How To Spend A Day In Saigon: Elephant Feet Fetish and Other Bizzaro

August 15, 2010 § 1 Comment

Hotel De Ville / The People’s Committee Building on a Saturday night…. no you can’t go in there.

If you want to enjoy yourself in a hectic city with a heavy motorbike-esque culture like Hanoi or Saigon, the most important thing is not to do too much. Find little spaces around the city to sit, relax, drink, eat, read, write, and think.

Of course, go see the Notre Dame cathedral, walk along Dong Khoi (ex. Rue Catinat) during siesta time (12-2pm), drop into one of those chic fashion boutiques or dusty old bookstore. But you might find that it all becomes too much. The mid-day heat and the honking streets may test your mental well-being, and you find your knickers in a twist.

If so, seek out a little Franco-Vietnamese ice-cream cafe along Ton That Thiep street, order yourself a triple ( 38 flavors to choose from), sit back, enjoy, and watch the Saigonites, and “how the other side lives”.

Watch out for the pretty Vietnamese girls zoom by in their day-glo yellow Vespas, matching white helmets, red heels, and oh-so-short skirts.

A Day At Museums in Saigon

On my last day in Saigon, I wake up with the intention to do the following:

8:00 am: War Remnants Museum

9:30am: Visit Notre Dame Cathedral

10:30am: Reunification Palace  (aka Presidential Palace)


After some light breakfast ( Vietnamese street sandwich baguette), I pedal my way to the museum. Damn I love two wheels.  The war remnants museum is purportedly the most popular museum in Saigon, but I don’t understand why. Not that the museum isn’t any good. It actually is enlightening and shocking. Halfway through Tim Page’s Requiem Photographic Exhibition on the first floor, I thought I was lapsing into a migraine attack, and couldn’t see clearly what was in front of me. It might have been the leftover fatigue of cycling in the Mekong, but I’d like to think the photographs of the “American war” were some of the most extraordinary, revelatory, and rarely seen outside of  Vietnam.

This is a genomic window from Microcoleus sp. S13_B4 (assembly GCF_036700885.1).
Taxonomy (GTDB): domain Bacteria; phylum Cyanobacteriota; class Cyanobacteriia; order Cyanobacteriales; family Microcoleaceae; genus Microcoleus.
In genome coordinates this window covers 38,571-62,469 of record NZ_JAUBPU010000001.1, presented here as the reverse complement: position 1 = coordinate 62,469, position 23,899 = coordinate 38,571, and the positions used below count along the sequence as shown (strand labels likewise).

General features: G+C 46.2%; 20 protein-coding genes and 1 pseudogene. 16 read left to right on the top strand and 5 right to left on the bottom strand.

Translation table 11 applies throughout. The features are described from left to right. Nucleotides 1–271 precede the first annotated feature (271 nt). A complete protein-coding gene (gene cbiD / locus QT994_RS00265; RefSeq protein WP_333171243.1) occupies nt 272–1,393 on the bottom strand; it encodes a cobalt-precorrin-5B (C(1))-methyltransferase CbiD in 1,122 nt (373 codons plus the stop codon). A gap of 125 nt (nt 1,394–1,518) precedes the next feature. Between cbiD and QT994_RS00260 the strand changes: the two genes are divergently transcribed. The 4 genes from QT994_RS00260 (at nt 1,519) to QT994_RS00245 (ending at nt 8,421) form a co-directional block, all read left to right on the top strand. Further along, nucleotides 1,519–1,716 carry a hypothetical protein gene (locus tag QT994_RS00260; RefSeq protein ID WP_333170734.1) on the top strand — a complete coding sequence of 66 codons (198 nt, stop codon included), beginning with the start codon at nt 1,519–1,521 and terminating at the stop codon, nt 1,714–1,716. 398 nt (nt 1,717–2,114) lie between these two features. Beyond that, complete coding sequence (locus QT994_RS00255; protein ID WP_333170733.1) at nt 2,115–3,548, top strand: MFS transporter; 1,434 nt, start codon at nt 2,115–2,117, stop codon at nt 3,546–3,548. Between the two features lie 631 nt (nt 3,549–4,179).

Then I come across this:

Foreboding stuff. Graham Greene-esque. Can anyone verify it?


A few turns around Pasteur avenue (one of the few remaining French street names in Saigon), I find the famous Notre Dame cathedral, and the end of Sunday service. I park the bike, and wander into the cathedral, I realize Saigon has a sizeable Filipino population. A while later at a Pho restaurant I will be amazed at their mastery of the Vietnamese language. Impressive.

This place has some beautiful stained glass.


Church closes its doors early, so I two-wheel my way to the Presidential Palace. Now I have trouble finding this place because I keep circling around the back of it. Dammit I mistook it for a tennis club! The place has three tennis courts in its sprawling grounds. But I make my way into the bike parking anyways. A quick flip to my Lonely Planet: Vietnam and it says:


Time has stood still here since 30 April 1975, a slightly scary thought. The striking modern architecture and the slightly eerie feelign you get as you walk through its deserted halls make Reunifcation Palace one of the most fascinating sights in HCMC…

From the looks of it, it sure feels I’m in the 70’s all right.

It’s like a time warp now…

And of course the local girls had to take the obligatory group shot of the president’s bizzare collection of taxidermy and Elephant’s feet fetish.

But I went up to the fourth floor, and lo and behold, the highlight of the visit: the President’s swanky chic games room.

Complete with a Mahjong game they left unfinished yesterday?

How decadent were they in the 70’s? So very un-Vietnamese, but yet very Vietnamese. Probably would have been a great episode of MTV Cribs never made.


Here’s an interesting article about the Reunification Palace in the New York Times

Stay tuned for a detailed write up on my Mekong adventure…


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